Another unit we added was the ClearStream™ JUICE™ UHF/VHF Amplifier System, which actually combined two functions, first it amplified the signal from the antenna, and secondly it was a distribution amplifier, which helped maintain a good signal throughout all the long coax runs in the house. It also boasts better rejection of noise over its predecessor so you could get the benefits of signal amplification without the increase in noise that a less sophisticated design might create. If you have long coax runs, or are trying to pull in weaker stations we think the JUICE™ UHF/VHF Amplifier System should be on your recommended accessory list.
We did have one problem though, two stations in the Philadelphia region, WPVI (ABC) and WHYY (PBS)would only come in partially if at all, and unevenly during different times of the day. The problem is that those stations are on FCC mandated VHF (Very High Frequency) bands whereas all the other stations in the area useUHF (Ultra High Frequency) bands and most television antennas were designed primarily for UHF only. So, there have been problems for many consumers watching those channels unless you installed a separate antenna just for those stations. The other option was to give up and sign up for cable!
So, it was welcome news when Antennas Direct added a small low cost VHF Antenna to their ClearStream models, and as a separate VHF Antenna Kit product that seamlessly attaches to their customers existing ClearStream antennas. For under $20, the new VHF Antenna Kit made a significant difference in capturing both PBS and ABC in our area. The ability to tune in stations was impressive. Our high hopes for those two problematic channels were only somewhat realized. We did get one station, WHYY PBS Channel 12 fine once the new VHF antenna was installed, but WPVI ABC was still a bit flaky. But to be fair, this was the prediction of the support technicians at Antennas Direct since the channels are in a portion of the broadcast spectrum that you would need a more specifically designed antenna to capture, as well as a precise directional pointing. If you were in a situation like this, mounting a couple of antennas to your roof, one for the general spectrum, and another directional VHF antenna would do the trick. Or you could move up to one of their models designed to capture even weaker stations. The build quality of every product we tested was first rate, their product support was exemplary, and we found them easy to work with. The only problem you might have is what to do with the savings from your cable company! Might we suggest giving a donation to a visual arts organization?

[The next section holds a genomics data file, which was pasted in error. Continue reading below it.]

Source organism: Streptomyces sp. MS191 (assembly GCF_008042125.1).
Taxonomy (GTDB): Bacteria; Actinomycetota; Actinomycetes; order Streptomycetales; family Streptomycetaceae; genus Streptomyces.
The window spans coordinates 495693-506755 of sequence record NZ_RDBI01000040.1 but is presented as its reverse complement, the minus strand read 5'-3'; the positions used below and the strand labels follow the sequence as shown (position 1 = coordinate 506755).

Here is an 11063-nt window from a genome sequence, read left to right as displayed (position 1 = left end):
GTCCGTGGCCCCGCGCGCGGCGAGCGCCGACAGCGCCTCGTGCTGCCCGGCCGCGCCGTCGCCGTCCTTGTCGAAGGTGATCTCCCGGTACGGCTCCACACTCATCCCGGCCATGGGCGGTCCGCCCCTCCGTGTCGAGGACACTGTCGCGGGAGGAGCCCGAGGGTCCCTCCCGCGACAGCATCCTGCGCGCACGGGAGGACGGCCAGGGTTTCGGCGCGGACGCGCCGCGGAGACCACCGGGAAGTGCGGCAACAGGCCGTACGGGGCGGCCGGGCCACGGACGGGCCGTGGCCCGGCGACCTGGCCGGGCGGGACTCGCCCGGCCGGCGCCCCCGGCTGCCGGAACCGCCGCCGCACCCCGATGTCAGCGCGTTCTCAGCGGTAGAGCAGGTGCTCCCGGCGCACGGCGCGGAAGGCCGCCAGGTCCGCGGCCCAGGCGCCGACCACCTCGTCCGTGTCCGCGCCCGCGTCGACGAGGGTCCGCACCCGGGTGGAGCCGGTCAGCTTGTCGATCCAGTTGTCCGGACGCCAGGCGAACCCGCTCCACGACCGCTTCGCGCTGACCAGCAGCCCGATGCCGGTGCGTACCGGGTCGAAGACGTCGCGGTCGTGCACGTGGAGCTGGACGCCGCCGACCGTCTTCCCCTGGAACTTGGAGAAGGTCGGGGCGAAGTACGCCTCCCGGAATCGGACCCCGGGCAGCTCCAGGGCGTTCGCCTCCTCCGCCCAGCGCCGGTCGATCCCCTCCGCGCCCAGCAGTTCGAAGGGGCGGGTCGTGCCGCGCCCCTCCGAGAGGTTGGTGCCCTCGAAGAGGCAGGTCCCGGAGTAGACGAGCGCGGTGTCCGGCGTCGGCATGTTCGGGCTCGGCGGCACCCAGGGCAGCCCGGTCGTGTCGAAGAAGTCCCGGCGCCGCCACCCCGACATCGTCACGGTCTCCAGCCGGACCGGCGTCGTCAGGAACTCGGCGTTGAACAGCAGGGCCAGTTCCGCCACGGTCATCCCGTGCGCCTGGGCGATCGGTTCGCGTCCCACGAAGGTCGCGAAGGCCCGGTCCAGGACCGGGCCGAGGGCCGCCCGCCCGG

The ClearStream™ 2 V, ClearStream™ JUICE™ UHF/VHF Amplifier System, ClearStream Eclipse™ Amplified Indoor HDTV Antenna, and the VHF Antenna Kit from Antennas Direct all come highly recommended.
During this testing we wondered if anyone made a HD Digital to Analog TV set-top tuner, and our colleagueAdam Zucker recommended that we look at the SiliconDust HD HomeRun Connect TV Tuner. The unit is a small box, with a coax input, and an Ethernet jack. As for instructions, the card in the box says to go to their website, but you won't find much installation information there. The unit's premise is to grab the signal from the antenna, then convert to a signal available on your LAN (Local Area Network) so that any computer or wireless device has access to it. We were able to download their free software to access the unit on our Mac running Yosemite, and although the software is absolutely barebones, it worked reasonably well. We were also able to use the legacy Elgato EyeTV software with the unit, which enables DVR functions using your computer to capture, program, and schedule recordings. But, viewing the signal on anything other than a computer wasn't really possible, that was until the introduction of the 4th generation Apple TV and two new apps. InstaTV is a free app, works great, albeit a bit barebones, and it detected the SiliconDust unit without drama, and in a few moments we were watching LL Cool J dashing about NCIS on CBS. Very cool.